Florida Governor Ron DeSantis gave a briefing ahead of the expected arrival of Hurricane Ian later on Wednesday. warning residents of several western counties that “safe evacuation is no longer possible.”
“This is a big, big storm. It’s something we knew was going to be significant. This thing over the last night has strengthened in a very, very significant way,” DeSantis said.
“[It] potentially … it could make landfall as a Category 5, but clearly this is a very powerful and major hurricane that will have major impacts in both Southwest Florida, but then as it continues to work through the state it will have major, major impacts in terms of wind, in terms of rain, in terms of flooding. So this is going to be a nasty, nasty day, two days. Probably, we think now, it will leave the peninsula sometime on Thursday,” he said.
DeSantis warned that the greatest risk is from Collier County to Sarasota County, with landfall expected in Charlotte County.
“If you are in any of those counties, it is no longer possible to safely evacuate. Time to hunker down and prepare for this storm. This is a powerful storm that should be treated like a tornado coming toward your house, DeSantis said.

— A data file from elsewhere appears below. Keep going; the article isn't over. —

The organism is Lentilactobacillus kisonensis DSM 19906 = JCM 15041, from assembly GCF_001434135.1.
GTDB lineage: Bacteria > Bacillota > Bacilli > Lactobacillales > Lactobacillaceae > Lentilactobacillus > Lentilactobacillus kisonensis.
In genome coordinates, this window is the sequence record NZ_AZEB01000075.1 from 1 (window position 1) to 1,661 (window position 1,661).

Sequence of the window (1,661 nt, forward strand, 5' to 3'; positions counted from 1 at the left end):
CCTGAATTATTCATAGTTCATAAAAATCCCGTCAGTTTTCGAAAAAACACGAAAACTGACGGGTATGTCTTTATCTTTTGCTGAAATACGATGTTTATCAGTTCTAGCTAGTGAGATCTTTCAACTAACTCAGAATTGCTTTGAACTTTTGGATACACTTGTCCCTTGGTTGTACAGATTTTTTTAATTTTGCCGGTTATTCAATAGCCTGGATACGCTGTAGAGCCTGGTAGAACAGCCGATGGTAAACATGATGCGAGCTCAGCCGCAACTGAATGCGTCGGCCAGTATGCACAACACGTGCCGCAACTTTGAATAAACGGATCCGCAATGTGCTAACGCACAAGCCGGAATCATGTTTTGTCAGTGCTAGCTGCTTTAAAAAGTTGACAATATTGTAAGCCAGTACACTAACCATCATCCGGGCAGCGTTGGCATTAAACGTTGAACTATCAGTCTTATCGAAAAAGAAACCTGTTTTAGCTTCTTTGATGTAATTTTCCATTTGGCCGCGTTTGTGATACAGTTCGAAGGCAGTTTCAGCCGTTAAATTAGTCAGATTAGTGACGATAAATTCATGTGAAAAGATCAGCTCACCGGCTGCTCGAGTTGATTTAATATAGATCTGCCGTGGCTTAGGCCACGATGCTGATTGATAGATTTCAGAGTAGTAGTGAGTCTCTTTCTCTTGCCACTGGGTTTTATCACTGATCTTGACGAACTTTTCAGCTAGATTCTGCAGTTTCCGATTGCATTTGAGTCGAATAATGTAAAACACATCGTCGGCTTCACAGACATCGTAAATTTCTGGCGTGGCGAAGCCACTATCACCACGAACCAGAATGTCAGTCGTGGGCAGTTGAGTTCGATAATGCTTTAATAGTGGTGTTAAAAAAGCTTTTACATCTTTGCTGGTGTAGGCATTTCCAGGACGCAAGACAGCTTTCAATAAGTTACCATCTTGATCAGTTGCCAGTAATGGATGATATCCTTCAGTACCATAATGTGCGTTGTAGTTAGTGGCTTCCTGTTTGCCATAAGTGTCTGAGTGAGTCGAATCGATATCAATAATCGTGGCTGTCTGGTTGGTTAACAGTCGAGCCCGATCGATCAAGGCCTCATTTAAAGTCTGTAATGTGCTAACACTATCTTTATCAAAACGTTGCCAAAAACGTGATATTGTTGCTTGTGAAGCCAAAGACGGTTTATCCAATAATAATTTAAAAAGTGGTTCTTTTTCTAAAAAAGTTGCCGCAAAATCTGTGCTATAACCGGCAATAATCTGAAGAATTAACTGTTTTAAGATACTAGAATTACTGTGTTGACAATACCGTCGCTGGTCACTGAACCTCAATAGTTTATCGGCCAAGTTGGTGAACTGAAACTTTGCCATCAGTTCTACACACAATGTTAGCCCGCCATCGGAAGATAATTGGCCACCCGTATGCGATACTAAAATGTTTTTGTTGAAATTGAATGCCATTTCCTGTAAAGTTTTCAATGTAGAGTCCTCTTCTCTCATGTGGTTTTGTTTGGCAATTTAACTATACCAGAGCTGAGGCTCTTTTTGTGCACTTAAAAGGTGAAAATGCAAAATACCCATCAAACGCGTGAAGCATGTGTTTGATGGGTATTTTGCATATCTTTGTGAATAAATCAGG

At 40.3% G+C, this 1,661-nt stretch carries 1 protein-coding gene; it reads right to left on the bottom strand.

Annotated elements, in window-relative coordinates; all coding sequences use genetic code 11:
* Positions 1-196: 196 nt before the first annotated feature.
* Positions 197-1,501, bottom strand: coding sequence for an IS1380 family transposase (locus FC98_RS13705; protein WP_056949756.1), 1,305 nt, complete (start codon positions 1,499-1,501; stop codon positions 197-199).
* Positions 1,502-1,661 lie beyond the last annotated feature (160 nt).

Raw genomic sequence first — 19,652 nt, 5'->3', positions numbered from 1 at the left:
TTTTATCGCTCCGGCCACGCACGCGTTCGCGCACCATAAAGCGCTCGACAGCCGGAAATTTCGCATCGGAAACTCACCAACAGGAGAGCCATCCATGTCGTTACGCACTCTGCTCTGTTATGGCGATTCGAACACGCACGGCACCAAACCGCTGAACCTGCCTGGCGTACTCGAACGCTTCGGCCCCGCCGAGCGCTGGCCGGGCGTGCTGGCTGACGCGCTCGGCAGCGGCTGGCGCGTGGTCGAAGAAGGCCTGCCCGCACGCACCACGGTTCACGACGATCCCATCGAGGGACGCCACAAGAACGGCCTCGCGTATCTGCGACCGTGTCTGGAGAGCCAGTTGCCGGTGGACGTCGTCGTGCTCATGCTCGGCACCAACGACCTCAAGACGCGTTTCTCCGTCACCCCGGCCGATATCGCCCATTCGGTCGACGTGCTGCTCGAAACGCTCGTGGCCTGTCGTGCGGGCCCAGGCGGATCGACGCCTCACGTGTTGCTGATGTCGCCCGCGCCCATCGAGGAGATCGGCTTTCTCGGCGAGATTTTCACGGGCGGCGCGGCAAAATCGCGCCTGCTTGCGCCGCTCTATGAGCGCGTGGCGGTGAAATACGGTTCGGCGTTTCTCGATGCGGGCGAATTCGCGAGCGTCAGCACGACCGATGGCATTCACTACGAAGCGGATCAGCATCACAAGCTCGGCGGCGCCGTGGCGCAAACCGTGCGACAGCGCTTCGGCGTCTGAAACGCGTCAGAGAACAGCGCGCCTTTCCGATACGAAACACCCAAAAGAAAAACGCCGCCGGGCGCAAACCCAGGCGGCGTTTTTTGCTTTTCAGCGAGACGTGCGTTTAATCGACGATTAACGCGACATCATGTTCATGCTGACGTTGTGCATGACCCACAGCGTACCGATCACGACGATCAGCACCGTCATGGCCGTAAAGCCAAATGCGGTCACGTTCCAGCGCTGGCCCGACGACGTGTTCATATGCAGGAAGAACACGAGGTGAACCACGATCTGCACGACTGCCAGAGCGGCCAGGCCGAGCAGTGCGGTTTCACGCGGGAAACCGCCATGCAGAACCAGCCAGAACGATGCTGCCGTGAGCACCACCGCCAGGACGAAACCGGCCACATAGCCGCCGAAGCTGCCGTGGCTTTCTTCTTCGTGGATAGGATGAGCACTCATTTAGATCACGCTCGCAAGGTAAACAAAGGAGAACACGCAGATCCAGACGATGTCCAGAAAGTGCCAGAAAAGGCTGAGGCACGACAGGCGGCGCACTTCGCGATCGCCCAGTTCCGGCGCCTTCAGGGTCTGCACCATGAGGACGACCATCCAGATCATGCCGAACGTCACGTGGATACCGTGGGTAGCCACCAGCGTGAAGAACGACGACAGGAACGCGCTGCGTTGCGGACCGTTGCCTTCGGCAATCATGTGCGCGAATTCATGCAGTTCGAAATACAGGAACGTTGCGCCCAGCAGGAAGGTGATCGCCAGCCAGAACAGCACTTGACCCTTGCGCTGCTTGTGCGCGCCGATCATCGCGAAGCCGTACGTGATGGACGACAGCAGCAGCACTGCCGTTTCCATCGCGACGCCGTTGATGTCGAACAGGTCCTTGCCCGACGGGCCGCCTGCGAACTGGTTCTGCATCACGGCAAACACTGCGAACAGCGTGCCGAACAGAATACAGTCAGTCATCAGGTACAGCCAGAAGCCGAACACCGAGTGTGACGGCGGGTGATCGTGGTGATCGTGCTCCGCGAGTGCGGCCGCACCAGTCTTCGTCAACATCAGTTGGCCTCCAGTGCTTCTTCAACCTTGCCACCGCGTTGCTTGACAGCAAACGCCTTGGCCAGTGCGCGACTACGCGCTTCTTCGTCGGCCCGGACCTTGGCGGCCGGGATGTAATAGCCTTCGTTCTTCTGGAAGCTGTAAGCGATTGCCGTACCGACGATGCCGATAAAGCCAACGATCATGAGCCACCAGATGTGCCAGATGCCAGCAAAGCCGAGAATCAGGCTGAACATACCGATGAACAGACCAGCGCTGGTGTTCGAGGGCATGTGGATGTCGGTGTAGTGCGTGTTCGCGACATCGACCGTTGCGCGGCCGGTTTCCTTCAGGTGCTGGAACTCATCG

At least 40,000 power outages have been reported, DeSantis said. “Outside of Southwest Florida, crews are responding to those power outages,” he said.
According to the governor, “there are more than 30,000 linemen organized and ready for power restoration efforts throughout the state of Florida.”
He warned residents to heed warnings from local officials and not to go outside until the storm has passed.
“Even if it seems calm, wait to make sure the storm has actually passed. Once the storm has passed and it is safe to go outside, I urge you to be cautious. Avoid downed power lines. Avoid standing water. Stay away from damaged trees. If you’re using a generator for power, make sure it’s running outside of your house. Don’t operate that indoors. And then don’t drive on flooded streets,” he said.
DeSantis also said there are 5,000 activated Florida National Guardsmen, as well as 2,000 from neighboring states.